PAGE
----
wage-earner is directly interested in see
ing that these wheels are kept moving
at a normal rate in order that full- em
ployment at good wages may continue,
and where readjustment conditions have
necessitated a slowing down of industry
it is vitally Important that the acivity
be resumed and labor re-ero ployed at the
earliest possible moment;
"i. therefore, ask the' American people
once, again to give their support to their
government in order that this xreat loan
may be made an overwhelming success
by the widest possible' distribution."
TeaGher Poured Oil
On Coals and Is
Now Near to Death
Hillsboro, March 13. Miss Kloda
Kent of Portland, teaching near Hel
vetia, 18 miles northwest of Portland,
was so severely burned Monday morn
ing that she may not recover. Miss
Kent threw coal oil on slumbering 'coals
in the school house stove and her cloth
ing caught fire from the blase of the
explosion. She ran outside the build
ing and rolled over and over in some
wet leaves." succeeding in extinguishing
the flames only after the clothing waa
burned from her body from the waist
She was taken to Hillsboro for med
ical treatment. Miss Kent was alone In
the building when theaccident occurred.
Take All Huns Can
Pay, Says Bonar Law
London, March 13. (I. X. S. The
policy of the government is that we
should take all that, in the opinion of
our commissioners. Germany is able to
pay, declared A. Bonar Law today In
the house of commons, concerning the
Indemnity question.
Some Few Trolley
Cars Are Operated
Newark, N. J.. March 13. (I. N. S.)
An abbreviated trolley service was re
sumed today in Northern New Jersey
on the llries of the Public Service .Rail
way company, which were- tied up
Wednesday by the strike of -1000 em
ployes operating cars between 141 towns
and cities.
tor numerous ex
Son To f Dan J. Malarkey Returns
'With Co. D of the 102d
4 ! Ammunition Train.
Lieutenant Neil Malarkey, popular
Portland boy, a son of Dan J. Ma
larkey, who enlisted in April, 1917. with
Company C of the Third Oregon before
it' was made the l2d infantry, has
landed In New "fork with Company D,
102d k ammunition train, with the
Twenty-seventh (New York) division.
He Will be with 'the division until it is
demobilised, in about a ' months He
landed at New-York on the Mount Ver
non and went to Camp Mills, where the
division is to have its headquarters
while parading in the east before de
mobilization. ,
Lieutenant Malarkey enlisted aa a pri
vate,"belng too young for entrance tn an
officers' training camp. He was soon
afterward made a sergeant and remained
wtth tthe l2d until the summer of 1918.
when, he went to a training camp and
received his commission October 1, 1918,
He was first assigned for duty with the
headquarters troop of the second army
In the Toul sector and was transferred
on .February 25 - to the Twenty-seventh
division. He sailed from Brest ' on
March 3. ,
Lieutenant Malarkey was in his junior
year at Reed college at the time he en
listed. After his discharge he will finish
his college course in preparation for law
Hfs brother. Dan J. Malarkey Jr., re
turned Monday with the members of the
162d infantry, who were discharged at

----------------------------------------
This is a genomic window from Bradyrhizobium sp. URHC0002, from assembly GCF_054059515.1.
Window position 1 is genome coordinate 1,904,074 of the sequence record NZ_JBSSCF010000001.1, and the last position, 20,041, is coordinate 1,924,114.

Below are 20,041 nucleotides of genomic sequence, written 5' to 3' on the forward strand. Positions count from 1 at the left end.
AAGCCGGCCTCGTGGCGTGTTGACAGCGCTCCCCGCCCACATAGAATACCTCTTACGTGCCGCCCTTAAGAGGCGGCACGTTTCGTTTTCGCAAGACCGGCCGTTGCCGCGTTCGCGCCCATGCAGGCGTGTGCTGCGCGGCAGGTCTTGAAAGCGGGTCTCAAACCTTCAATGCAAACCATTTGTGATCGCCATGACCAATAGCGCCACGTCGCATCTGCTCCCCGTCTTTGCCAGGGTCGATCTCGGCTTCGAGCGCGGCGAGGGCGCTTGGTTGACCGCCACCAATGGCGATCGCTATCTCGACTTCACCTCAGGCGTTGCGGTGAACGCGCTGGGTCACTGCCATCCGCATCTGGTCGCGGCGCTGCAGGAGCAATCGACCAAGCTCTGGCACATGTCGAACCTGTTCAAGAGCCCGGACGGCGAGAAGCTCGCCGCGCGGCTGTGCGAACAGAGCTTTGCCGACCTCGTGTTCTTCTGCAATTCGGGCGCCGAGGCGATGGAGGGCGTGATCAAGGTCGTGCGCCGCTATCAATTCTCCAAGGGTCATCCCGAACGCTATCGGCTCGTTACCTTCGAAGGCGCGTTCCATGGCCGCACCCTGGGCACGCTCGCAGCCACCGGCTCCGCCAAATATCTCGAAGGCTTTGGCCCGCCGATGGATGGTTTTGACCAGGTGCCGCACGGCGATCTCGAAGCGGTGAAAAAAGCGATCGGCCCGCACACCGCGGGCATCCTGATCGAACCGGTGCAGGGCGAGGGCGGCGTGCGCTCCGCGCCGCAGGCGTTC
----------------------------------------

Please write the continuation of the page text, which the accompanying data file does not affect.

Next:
Camp Lewis and came to Portland with
Colonel John L. May.
Salesman Arrested
For 'Kiting' Check
H. S. Lowe, an automobile salesman,
was arrested Wednesday afternoon at
his home at Eleventh and Market streets
by Inspectors Goltx, Howell, Niles and
Graves, and is being held in the city
jail on a charge of obtaining money
under false pretenses. According to the
police. Lowe is accused of attempting to
use a worthless check, calling for $135,
in a deal for. a-diamond. Lowe is said
to be well acquainted in, local automo
bile .circles.
Meat: Russia and the Allies
Russia cnimbled away and failed the
Allies largely through lack of food, accord
ing to an American eyewitness.
r -.
With plentiful reserves and resources
virtually untouched, her people starved at
home and at the front because there
was no adequate organization to place
food where it was needed.
Animals on the hoof were shipped thou
sands of miles to the various fronts, wasting
transportation facilities required for other
purposes. They arrived shrunken and ema
ciated, to be killed and dressed amidst filth
arid confusion behind the lines. Half of those
brought from Siberia, it is said, perished on
the way; jnany more were unfit for food,
On the other hand, the American packers turned
live stock into meat in large sanitary plants located in
the producing sections, and shipped the product under
refrigeration so that it reached the trenches in France
in perfect condition, without waste.
Says Our Authority :
"Had such facilities for cold storage transportation
been available to the Russian supply committee as
were placed at the disposal of the quartermaster of
the United States by Swift & Company, there might
have been a different story concerning; Russia's part
in the final drama of the war' 1
A large-scale packing industry would be an asset
to Russia, in war or in peace, as it has proved to be to
the, United States.
' : ' The cost of this large scale industry in the form of
profits is only a fraction of a cent per pound of meat
Swift & Company, U. S. A.
Champ Clark Nails:
Lie Attributed to
f . CongressmanMay s
Atlanta, . Ga., March 13, L N. S.)
"Anybody who says I said 'President
Wilson' League of Nations ha aa much
chance at being ratified a you have of
being pope of Rome,' . is a malicious
liar," said former Speaker Champ Clark
of the United States house of represen